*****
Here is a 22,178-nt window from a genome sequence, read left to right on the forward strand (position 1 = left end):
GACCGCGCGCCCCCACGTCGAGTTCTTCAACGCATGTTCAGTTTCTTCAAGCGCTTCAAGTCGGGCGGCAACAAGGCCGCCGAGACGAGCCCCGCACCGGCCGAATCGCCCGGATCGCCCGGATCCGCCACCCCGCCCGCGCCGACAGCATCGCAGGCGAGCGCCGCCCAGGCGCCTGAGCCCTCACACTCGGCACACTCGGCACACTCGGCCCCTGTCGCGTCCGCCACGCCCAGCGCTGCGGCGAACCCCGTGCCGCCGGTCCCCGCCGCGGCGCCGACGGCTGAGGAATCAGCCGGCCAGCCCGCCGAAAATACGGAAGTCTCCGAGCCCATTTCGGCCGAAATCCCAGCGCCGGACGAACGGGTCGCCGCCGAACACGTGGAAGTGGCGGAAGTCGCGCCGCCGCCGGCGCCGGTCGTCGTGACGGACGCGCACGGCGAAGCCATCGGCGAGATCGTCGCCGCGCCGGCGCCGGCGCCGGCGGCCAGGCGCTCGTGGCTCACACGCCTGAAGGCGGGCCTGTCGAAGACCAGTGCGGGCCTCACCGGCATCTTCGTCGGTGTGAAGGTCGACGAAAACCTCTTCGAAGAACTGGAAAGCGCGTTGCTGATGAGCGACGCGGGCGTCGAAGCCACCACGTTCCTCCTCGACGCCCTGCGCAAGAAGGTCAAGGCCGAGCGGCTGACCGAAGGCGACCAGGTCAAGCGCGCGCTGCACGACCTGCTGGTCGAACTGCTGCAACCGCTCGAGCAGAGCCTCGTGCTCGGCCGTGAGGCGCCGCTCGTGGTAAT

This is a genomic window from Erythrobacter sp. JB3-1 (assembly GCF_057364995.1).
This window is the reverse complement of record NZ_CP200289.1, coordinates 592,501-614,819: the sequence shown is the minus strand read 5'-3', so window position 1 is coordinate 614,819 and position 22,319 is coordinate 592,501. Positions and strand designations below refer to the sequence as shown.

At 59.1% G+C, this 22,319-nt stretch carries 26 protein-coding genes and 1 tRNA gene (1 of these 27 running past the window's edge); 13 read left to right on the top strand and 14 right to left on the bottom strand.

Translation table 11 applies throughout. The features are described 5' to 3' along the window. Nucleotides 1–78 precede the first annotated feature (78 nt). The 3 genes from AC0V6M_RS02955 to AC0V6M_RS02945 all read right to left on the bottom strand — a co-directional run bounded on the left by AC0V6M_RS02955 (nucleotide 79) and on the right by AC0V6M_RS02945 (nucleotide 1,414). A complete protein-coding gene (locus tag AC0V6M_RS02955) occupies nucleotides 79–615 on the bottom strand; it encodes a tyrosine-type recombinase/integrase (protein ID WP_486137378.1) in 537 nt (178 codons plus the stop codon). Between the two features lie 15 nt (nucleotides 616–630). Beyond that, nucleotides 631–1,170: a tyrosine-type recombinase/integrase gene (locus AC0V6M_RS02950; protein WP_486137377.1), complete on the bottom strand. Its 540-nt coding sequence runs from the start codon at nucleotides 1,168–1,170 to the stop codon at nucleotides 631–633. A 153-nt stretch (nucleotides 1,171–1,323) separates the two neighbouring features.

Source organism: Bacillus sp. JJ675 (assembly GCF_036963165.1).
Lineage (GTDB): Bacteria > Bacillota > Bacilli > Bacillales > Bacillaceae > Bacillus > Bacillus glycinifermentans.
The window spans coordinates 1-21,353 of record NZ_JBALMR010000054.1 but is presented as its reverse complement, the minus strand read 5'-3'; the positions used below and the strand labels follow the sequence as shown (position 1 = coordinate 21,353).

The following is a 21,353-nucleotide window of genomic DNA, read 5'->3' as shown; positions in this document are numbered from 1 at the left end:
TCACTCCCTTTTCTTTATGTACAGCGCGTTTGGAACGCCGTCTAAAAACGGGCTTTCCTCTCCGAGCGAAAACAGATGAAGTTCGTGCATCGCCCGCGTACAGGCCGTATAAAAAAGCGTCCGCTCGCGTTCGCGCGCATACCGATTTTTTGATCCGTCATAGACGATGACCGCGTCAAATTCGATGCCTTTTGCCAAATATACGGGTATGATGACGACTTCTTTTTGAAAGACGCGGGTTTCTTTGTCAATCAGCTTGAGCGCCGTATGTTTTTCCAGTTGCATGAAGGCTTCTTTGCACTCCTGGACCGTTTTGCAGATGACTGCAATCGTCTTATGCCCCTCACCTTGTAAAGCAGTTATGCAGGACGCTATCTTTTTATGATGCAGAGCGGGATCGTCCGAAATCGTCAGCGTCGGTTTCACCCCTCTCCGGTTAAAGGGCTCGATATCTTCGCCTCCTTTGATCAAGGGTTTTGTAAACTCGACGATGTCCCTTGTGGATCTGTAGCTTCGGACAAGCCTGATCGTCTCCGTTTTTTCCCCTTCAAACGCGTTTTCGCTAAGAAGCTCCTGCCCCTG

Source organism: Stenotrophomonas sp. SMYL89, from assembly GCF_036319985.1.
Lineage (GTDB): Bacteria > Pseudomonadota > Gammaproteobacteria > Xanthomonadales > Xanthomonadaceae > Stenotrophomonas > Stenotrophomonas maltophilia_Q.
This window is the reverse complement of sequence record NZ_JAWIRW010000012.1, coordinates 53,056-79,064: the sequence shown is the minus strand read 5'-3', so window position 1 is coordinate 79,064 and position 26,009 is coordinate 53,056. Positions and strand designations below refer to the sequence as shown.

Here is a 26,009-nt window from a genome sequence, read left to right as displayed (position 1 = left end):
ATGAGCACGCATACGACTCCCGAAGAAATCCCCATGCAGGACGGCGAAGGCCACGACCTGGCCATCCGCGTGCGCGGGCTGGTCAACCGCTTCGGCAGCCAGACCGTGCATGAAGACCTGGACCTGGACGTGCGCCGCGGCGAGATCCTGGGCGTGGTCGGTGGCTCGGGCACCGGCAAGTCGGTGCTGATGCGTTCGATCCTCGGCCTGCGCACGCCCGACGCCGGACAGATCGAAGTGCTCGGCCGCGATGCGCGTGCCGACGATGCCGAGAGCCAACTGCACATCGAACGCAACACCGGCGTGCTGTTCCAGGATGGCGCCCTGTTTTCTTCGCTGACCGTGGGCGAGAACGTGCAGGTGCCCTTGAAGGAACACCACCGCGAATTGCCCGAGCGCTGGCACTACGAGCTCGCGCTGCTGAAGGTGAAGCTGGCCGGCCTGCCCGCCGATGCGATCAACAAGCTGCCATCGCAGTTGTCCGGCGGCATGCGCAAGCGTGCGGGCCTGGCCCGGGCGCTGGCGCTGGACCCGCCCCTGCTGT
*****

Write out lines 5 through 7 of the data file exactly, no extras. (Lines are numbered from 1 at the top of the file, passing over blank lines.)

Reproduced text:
At 59.1% G+C, this 22,319-nt stretch carries 26 protein-coding genes and 1 tRNA gene (1 of these 27 running past the window's edge); 13 read left to right on the top strand and 14 right to left on the bottom strand.

Translation table 11 applies throughout. The features are described 5' to 3' along the window. Nucleotides 1–78 precede the first annotated feature (78 nt). The 3 genes from AC0V6M_RS02955 to AC0V6M_RS02945 all read right to left on the bottom strand — a co-directional run bounded on the left by AC0V6M_RS02955 (nucleotide 79) and on the right by AC0V6M_RS02945 (nucleotide 1,414). A complete protein-coding gene (locus tag AC0V6M_RS02955) occupies nucleotides 79–615 on the bottom strand; it encodes a tyrosine-type recombinase/integrase (protein ID WP_486137378.1) in 537 nt (178 codons plus the stop codon). Between the two features lie 15 nt (nucleotides 616–630). Beyond that, nucleotides 631–1,170: a tyrosine-type recombinase/integrase gene (locus AC0V6M_RS02950; protein WP_486137377.1), complete on the bottom strand. Its 540-nt coding sequence runs from the start codon at nucleotides 1,168–1,170 to the stop codon at nucleotides 631–633. A 153-nt stretch (nucleotides 1,171–1,323) separates the two neighbouring features.

Source organism: Bacillus sp. JJ675 (assembly GCF_036963165.1).